Friday, September 18, 2009

Celebrate 40 Years of Black Studies Programs in America....

"Rivers" cosmogram by Houston Conwill at the Langston Hughes Atrium at the Schomburg Center for Research on Black Culture in Harlem, NY. Another cosmogram by the artist and poet Estella Conwill is located at the African Burial Ground National Monument in the Wall Street financial district.

It's kind of mind-boggling to think about it, but we've had formal Black Studies Programs in public and private colleges and universities in America for about 40 years. And depending on who you ask, that's only a blink in the night or a mighty long time (too long for some folks who cite budget concerns and question its impact on traditional Western studies programs ;-). Most of us just take it for granted that should we choose and happen to be at the right place at the right time, we could take a myriad of classes ranging from African History, Caribbean Literature, Black Women Poets, Yoruba, the Harlem Renaissance, Paul Robeson and McCarthyism, even Black Science Fiction, and so on.

Joel Dias-Porter, a poet and Cave Canem Fellow shared this recently:

"Sonia Sanchez told us some great stories about teaching in the first Black Studies program at SF State in '69. She had to re-type DuBois' 'Souls of Black Folk' (There was only one copy on campus and it was out of print) and mimeograph copies so students could study it. She said among her most diligent students were two white guys who attended every class, sat up front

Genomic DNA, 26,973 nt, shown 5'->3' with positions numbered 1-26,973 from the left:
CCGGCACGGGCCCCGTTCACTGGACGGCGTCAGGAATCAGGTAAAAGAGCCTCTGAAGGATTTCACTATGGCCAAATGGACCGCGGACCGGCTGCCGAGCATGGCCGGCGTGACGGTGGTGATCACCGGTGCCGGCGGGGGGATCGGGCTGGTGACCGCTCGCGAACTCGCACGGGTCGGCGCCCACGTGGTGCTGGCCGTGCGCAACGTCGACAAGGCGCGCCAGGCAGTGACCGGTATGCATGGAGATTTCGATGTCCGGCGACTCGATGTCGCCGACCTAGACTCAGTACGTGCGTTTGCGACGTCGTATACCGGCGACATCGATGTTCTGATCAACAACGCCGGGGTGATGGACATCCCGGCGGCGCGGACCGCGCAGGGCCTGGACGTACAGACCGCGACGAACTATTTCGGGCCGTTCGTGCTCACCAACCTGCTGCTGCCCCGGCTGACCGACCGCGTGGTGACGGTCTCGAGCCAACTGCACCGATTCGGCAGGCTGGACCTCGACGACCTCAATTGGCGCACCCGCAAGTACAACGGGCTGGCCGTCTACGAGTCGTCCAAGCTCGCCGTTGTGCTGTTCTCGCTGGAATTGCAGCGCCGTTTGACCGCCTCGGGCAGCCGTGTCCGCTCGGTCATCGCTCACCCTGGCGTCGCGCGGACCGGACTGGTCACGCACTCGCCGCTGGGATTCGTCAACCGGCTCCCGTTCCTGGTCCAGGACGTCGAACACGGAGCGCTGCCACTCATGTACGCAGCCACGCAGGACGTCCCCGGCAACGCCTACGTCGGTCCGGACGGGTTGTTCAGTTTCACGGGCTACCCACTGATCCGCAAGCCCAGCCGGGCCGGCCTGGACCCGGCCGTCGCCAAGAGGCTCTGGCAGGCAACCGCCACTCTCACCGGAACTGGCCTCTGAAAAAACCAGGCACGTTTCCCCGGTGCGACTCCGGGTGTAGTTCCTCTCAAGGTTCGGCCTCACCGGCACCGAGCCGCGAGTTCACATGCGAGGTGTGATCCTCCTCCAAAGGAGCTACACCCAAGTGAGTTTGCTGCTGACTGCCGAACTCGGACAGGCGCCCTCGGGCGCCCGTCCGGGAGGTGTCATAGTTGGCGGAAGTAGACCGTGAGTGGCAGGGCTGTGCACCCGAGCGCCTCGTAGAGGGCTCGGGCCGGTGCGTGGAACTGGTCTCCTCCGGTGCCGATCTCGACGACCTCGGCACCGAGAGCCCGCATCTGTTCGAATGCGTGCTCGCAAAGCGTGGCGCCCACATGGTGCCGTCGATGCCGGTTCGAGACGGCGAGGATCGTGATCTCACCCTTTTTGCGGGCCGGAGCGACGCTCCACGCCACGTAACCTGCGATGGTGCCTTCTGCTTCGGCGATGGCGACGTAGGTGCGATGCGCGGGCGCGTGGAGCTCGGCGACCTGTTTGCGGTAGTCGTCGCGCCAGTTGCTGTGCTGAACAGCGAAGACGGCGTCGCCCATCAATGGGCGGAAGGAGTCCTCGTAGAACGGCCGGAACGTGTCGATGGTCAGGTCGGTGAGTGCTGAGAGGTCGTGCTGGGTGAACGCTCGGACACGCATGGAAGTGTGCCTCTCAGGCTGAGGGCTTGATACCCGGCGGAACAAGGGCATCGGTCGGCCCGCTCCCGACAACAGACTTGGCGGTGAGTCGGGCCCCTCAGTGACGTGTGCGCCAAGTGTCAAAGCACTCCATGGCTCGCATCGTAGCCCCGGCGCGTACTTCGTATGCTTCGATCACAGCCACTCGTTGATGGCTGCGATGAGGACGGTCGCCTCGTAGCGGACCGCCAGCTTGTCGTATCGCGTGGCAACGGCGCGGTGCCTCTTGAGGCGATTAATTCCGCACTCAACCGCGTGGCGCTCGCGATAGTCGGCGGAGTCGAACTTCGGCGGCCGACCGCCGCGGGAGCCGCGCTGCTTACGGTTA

and took copious notes (they turned out to be FBI agents). We take so much for granted these days, things like the internet which allows us to stay connected and share info instantaneously.
And things like Cave Canem. Let us never forget to give thanks."

Let us give thanks, indeed.

If you would like to learn more about the amazing collective efforts begun perhaps first, with Carter G. Woodson and so many other pioneering, unsung, nameless educators, Tune in to a special edition of the Tavis Smiley Show public radio Sunday, September 20, to hear Greg Carr, chair of Howard University’s Afro American Studies; Elizabeth Alexander, chair of Yale University’s African-American Studies, Tricia Rose, chair of Brown University’s Department of Africana Studies, and regular Tavis Smiley Show commentator Eddie S. Glaude, the William S. Todd, chair of Princeton University’s Center for African-American Studies, discuss the importance and growth of Black Studies programs as they celebrate their 40th year in existence.

Sociologist Nathan Hare (founding publisher of The Black Scholar: A Journal of Black Studies and Research) was given the task and opportunity by San Francisco State to create and coordinate the first formal “Black Studies” department and in 1969, the department officially opened its doors, offering an educational option to ending racial stereotypes, by exposing students of all colors to the vast historical, cultural and theological aspects of African Americans. Now, 40 years later, Black Studies departments are the norm on campuses across the country, yet the questions have grown louder as to the continued relevance of what some call “segregated studies” at taxpayer expense. The show features a conversation with distinguished scholars of African American studies to remember the 40-year journey and chart the collective paths into the future.

Washington, D.C.: WETA-FM (90.9), Sunday, 1 p.m.

Princess Anne, Md.: WESM-FM (91.3), Sunday, 12 p.m.

Baltimore, Md.: WEAA-FM (88.9), Sunday, 9 p.m., WYPR-FM (88.1), Sunday, 6 p.m. Hagerstown, Md., WETH-FM (89.1), Sunday, 7 p.m.

41-year Celebration @ University of Montana...

For more information, or to check your local listings for broadcast times visit www.tavistalks. com.

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